“I Back The Missionaries, Not The Mercenaries” Tim Draper On His Investment Strategy

“I Back The Missionaries, Not The Mercenaries” Tim Draper On His Investment Strategy

Tim Draper is a modern-day legend of Silicon Valley. He’s a fourth-generation venture capitalist whose grandfather is credited with being one of America’s first VC’s. And, after decades on Sand Hill Road, Draper opened his own VC firm Draper Associates, down the road in San Mateo. A big fan of decentralizing everything, he recently set up Draper Decentralized, a platform for investors to network and access vetted deals. An early investor in some of the most recognizable startups, including Hotmail, Skype and Tesla, Draper stands out for his frequent appearances at startup events around the world.

I met Draper for an interview at Tech BBQ in Copenhagen last month, where he filmed an episode of Meet the Drapers, a self-produced, international version of Shark Tank. Entrepreneurs pitch Draper, his father and his sister, as well as a guest judge, in a competition for a million-dollar investment. Danish aerospace company Airflight, which produces electric-powered flying cranes with a 440 lb payload, won the round in Copenhagen and will go on to the final in another episode.

Amy Guttman: How did you come up with the idea for Meet the Drapers?

Tim Draper: We did it as a lark, just for fun. It’s my Dad and my sister and a guest judge. I always wanted to do crowdfunding and I wanted to do a show that allowed the viewer to invest. We’re currently rethinking the crowdfunding to make sure it works. But, we had one company called Boxabl that, with crowdfunding, has raised $200M. We started in big markets like India and Brazil and the show is hitting its stride.

Guttman: Why do you attend so many tech summits like this one?

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Draper: I learn from talking with people. I meet with many and invest in few, but I do like to follow up with the people I have met at conferences, so I guess they get a slight advantage.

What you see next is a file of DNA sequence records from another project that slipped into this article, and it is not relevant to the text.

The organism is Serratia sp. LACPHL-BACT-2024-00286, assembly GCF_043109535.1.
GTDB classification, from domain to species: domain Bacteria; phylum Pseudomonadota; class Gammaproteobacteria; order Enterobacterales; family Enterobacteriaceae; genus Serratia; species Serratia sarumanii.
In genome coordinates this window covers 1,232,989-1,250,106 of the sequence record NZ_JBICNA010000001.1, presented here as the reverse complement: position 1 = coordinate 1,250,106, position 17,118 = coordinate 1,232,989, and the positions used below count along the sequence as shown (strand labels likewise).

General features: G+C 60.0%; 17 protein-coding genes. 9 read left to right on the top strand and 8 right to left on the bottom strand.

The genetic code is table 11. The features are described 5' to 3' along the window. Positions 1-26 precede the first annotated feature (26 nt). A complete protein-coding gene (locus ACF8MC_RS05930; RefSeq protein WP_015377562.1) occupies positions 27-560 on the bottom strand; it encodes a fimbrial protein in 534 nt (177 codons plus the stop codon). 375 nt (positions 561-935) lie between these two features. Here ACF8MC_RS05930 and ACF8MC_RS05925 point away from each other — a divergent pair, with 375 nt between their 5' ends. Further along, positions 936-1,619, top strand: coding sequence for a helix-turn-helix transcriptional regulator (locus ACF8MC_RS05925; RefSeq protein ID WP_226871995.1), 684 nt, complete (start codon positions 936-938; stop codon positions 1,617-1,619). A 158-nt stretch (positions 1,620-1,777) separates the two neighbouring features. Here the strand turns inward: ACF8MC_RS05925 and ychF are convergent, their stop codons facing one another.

Guttman: How do you make investment decisions?

Draper: I invest in a future I want to see. I am a I believer in the decentralization of everything that can be decentralized. Bitcoin and Blockchain offer the opportunity to decentralize.

Beyond that, I back the missionaries not the mercenaries. I back the entrepreneurs who are so driven, it’s their reason to live. This is all they’re going to do with their lived and they’ve shown me a future I want. The mercenaries are just in it for the money and when things get tough, they’re the first ones to leave the ship. We want people that are real captains – willing to go down with the ship, but they’re going to fight all the way through that tempest.

Gutttman: What drives your decisions about which ecosystems to explore, geographically?

Draper: We have a non-profit called the Draper Innovation Index that goes out and gathers research and data and then we list countries by how good they are for innovators. We also list states in the same order. California has dropped significantly, and the U.S. is still clinging, barely, to the top spot; it’s really close between the U.S., Singapore and Switzerland.

I look at that list and say, not who’s the best, although that’s where I usually invest, but who’s changing the most? Who’s creating more freedom and who’s creating less freedom. The ones creating less freedom, I like to pull out of and the ones who are creating more freedom, that’s where the energy’s going to go.

Guttman: Where do you see that freedom going?

Draper: Interestingly, a lot of South American countries are getting more freedom while a lot of South American countries are locking down. I’m excited about El Salvador, Uruguay, and Chile has always been great because a President takes office for 5 years and then can’t be re-elected until they’ve sat out a term, so they can campaign while in office. I look at those places and put my toe in the water.

Guttman: Which emerging markets excite you?

Draper: In Africa, I really want to invest in the ones where they can skip a step. The Central African Republic has now made Bitcoin a national currency. So, I might go there because they’re going to start innovating.

I was jealous talking with people from El Salvador. I was thinking, you guys are already way ahead of us, because they’ve got smart contracts (self-executing contract written in code stored on blockchain) already happening. They can do airdrops (unsolicited mass distribution of cryptocurrency coins used to encourage adoption). I’ll invest in El Salvador as soon as I can.

Guttman: The work you do at Draper University is, perhaps, your most important investment. How’s that going?

Draper: It has been an amazing success. We have 3,000 students coming from 102 different countries. We’ve had 5 unicorns started from scratch at Draper University. People come out of there saying, my life’s changed. It’s extraordinary.

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